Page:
Switch to English Language Passer en langue française Omschakelen naar Nederlandse Taal Wechseln Sie zu deutschen Sprache Passa alla lingua italiana
Members: 68,654   Posts: 1,481,378   Online: 1074
      
Page 1 of 3 123 LastLast
Results 1 to 10 of 23
  1. #1

    Join Date
    Dec 2006
    Shooter
    Medium Format
    Posts
    345

    How to isolate from motorcycle vibration?

    I have picked up that several on this board do or have done some motorcycle touring. I'm wondering what you do to isolate your cameras from the high frequency vibration of the machine?

    Many years ago I had mysterious problems with base plate screws that would not stay put in my Nikons. Finally traced the likely cause to the vibration being transmitted through the bare metal floorboards of my VW. Started keeping the camera bag on the passenger side seat and the screws quit falling out so much.

    So what's a comparable fix for the two-wheeler?

  2. #2

    Join Date
    Dec 2008
    Location
    Holland and Brazil
    Shooter
    4x5 Format
    Posts
    1,066
    You could try foam in several densities......

    My bike-rides just go through town (Goiânia, Brazil) and have not had any problems so far.....

    Peter

  3. #3

    Join Date
    Apr 2004
    Location
    Montgomery, Il/USA
    Shooter
    Multi Format
    Posts
    4,808
    One of the best insulators is the human body. Sooo.... Foam may work OK but I'm thinking(yeah, right) something along the lines of an isolating gel. You can find it on most online motorcycle shops or even bicycle shops in the form of seat pads. I've seen quite a few at resale shops for a buck or two. Probably the cheapest way to try it. I think this may be available in some healthcare wraps too, maybe in larger sizes.
    Heavily sedated for your protection.

  4. #4
    Christopher Walrath's Avatar
    Join Date
    Dec 2005
    Location
    Milton, DE, USA
    Shooter
    4x5 Format
    Posts
    6,980
    Blog Entries
    29
    Images
    19
    Wirelessly posted (BlackBerry9000/4.6.0.167 Profile/MIDP-2.0 Configuration/CLDC-1.1 VendorID/102 UP.Link/6.3.0.0.0)

    Maybe even a good pouch for you camera that you can strap tighter on your body. Not sure which camera you're working with. Just my $.02.
    Thank you.
    CWalrath
    APUG BLIND PRINT EXCHANGE
    DE Darkroom

    "Wubba, wubba, wubba. Bing, bang, bong. Yuck, yuck, yuck and a fiddle-dee-dee." - The Yeti

  5. #5
    Sirius Glass's Avatar
    Join Date
    Jan 2007
    Location
    Southern California & Virginia
    Shooter
    Multi Format
    Posts
    12,635
    Use foam padding in the camera bag/carrying case to dampen the vibration.

    Steve
    Warning!! Handling a Hasselblad can be harmful to your financial well being!

    Nothing beats a great piece of glass!

    I leave the digital work for the urologists and proctologists.

  6. #6

    Join Date
    Jan 2005
    Shooter
    ULarge Format
    Posts
    519
    Just a small data point: wrapping your Rollie in your sleeping bag and strapping it to your handlebars leads to lens separation

  7. #7
    bobwysiwyg's Avatar
    Join Date
    Mar 2008
    Location
    Ann Arbor, MI U.S.A.
    Shooter
    Multi Format
    Posts
    1,537
    Images
    3
    I ride with a cam all the time and the bike is 40 years old so the suspension is not on par with modern bikes. I find the best place is well padded in a tank bag as this positions the camera between the axles rather than right on top of them. Personally, I don't recommend carrying anything on your body at all. This can lead to serious injuries, even in what might otherwise be a minor spill.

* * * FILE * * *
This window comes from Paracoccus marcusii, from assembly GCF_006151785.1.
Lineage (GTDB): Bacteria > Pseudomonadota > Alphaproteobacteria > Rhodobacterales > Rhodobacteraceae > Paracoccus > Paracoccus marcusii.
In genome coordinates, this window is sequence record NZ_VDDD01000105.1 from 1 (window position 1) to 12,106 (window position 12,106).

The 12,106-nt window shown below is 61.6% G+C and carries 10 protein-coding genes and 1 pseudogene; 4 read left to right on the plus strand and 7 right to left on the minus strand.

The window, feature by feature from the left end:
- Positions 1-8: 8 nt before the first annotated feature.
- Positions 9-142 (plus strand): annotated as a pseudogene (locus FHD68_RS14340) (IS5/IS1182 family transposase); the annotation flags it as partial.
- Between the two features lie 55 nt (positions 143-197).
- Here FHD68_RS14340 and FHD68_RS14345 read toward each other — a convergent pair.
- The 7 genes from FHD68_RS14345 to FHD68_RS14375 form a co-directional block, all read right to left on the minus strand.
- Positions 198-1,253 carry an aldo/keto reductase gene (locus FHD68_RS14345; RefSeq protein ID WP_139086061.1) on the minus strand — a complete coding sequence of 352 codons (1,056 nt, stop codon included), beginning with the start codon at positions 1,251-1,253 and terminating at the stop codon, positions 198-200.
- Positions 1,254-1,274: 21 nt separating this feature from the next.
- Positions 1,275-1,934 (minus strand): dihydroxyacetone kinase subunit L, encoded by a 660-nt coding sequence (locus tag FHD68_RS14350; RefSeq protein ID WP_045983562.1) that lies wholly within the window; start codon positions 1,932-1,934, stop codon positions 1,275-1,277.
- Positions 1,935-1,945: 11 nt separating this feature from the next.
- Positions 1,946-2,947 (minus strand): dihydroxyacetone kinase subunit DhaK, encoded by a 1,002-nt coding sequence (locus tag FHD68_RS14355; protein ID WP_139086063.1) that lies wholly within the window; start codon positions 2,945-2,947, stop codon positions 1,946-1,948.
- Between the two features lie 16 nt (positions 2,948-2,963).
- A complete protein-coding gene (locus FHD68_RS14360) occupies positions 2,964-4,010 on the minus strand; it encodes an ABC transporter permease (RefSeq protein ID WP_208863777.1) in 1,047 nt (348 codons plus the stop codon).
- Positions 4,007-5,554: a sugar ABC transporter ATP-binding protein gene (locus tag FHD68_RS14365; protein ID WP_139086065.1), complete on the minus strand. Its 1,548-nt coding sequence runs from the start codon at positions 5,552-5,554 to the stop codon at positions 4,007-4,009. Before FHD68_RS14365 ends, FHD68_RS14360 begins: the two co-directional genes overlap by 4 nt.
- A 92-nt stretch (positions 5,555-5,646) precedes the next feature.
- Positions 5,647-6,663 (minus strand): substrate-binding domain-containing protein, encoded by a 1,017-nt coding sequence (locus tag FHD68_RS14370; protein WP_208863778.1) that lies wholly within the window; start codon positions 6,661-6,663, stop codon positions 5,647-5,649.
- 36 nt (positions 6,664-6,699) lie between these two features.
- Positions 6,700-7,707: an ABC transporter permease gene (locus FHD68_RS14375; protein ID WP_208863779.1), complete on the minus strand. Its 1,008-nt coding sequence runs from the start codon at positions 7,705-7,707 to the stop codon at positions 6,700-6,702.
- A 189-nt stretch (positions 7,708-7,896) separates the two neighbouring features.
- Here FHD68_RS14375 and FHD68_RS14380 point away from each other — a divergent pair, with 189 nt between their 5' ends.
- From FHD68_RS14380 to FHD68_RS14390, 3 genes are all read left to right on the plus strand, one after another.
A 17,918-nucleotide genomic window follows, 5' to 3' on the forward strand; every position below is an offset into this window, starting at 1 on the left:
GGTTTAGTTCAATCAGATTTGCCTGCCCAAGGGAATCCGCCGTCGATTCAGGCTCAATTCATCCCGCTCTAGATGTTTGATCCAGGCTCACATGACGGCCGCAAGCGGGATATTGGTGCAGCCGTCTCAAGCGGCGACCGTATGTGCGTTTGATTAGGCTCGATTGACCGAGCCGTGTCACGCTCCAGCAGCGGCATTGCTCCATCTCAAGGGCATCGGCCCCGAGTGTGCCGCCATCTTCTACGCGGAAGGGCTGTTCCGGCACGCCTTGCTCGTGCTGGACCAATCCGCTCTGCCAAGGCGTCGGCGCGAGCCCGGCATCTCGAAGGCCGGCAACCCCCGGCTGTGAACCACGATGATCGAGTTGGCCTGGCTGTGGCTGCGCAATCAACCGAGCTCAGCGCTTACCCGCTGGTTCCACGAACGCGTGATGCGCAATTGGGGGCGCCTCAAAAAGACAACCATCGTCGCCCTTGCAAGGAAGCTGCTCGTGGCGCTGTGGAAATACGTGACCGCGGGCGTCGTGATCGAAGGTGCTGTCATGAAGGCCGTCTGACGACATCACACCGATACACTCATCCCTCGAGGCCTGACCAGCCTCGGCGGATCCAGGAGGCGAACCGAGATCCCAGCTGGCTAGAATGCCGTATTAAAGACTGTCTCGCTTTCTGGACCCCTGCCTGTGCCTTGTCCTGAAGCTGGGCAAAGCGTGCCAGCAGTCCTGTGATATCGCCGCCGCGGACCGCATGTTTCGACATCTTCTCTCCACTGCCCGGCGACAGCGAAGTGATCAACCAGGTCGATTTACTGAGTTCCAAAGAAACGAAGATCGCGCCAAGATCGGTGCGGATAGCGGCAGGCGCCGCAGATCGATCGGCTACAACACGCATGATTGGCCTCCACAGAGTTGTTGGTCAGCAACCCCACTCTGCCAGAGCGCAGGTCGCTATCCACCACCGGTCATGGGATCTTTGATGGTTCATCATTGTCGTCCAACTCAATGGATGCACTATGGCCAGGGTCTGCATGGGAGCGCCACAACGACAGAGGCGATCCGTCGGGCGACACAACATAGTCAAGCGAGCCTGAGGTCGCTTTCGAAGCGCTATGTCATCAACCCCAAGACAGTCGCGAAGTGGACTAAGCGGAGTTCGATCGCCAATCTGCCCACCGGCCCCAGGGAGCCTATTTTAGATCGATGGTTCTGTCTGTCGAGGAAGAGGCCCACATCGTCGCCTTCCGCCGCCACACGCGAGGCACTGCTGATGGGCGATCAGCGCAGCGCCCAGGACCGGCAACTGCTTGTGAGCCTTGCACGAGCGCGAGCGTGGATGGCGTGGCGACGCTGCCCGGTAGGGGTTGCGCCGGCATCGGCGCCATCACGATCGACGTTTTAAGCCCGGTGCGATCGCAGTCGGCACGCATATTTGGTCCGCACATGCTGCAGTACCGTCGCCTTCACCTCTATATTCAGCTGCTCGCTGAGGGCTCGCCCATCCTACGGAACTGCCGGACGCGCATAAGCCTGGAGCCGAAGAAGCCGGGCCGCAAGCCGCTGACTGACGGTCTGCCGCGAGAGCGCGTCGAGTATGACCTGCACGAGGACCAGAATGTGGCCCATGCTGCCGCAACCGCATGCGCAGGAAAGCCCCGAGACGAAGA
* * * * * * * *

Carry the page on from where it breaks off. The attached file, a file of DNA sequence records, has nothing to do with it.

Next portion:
WYSIWYG - At least that's my goal.

    Portfolio-http://apug.org/forums/portfolios.php?u=25518

  8. #8

    Join Date
    Dec 2006
    Shooter
    Medium Format
    Posts
    345
    Quote Originally Posted by bobwysiwyg View Post
    I ride with a cam all the time and the bike is 40 years old so the suspension is not on par with modern bikes. I find the best place is well padded in a tank bag as this positions the camera between the axles rather than right on top of them. Personally, I don't recommend carrying anything on your body at all. This can lead to serious injuries, even in what might otherwise be a minor spill.

    Tank bag with 2-3 inches of foam in the bottom was my first idea.

    Is there anything purpose built that can be bought?

    Me scooter isn't quite 40 but its close - 1976 Super Glide.

    I agree about not carrying anything on the body. I've tried riding with back packs a time or two and it just seems all out of balance and clumsey.

  9. #9
    bobwysiwyg's Avatar
    Join Date
    Mar 2008
    Location
    Ann Arbor, MI U.S.A.
    Shooter
    Multi Format
    Posts
    1,537
    Images
    3
    That should work. I have never had any problems with the cameras I've carried. In addition to the padding, make sure the camera is otherwise securely padded around it so it can't move. Bad enough to have the road shock, but you don't want secondary shocks from bouncing around.
    WYSIWYG - At least that's my goal.

    Portfolio-http://apug.org/forums/portfolios.php?u=25518

  10. #10

    Join Date
    Jan 2005
    Location
    south central Missouri
    Shooter
    Multi Format
    Posts
    1,924
    Images
    9
    Move to the largest cubic inch/four stroke bike you can find.




    Mike

Page 1 of 3 123 LastLast


 

APUG PARTNERS EQUALLY FUNDING OUR COMMUNITY:



Contact Us  |  Support Us!  |  Advertise  |  Site Terms  |  Archive  —   Search  |  Mobile Device Access  |  RSS  |  Facebook  |  Linkedin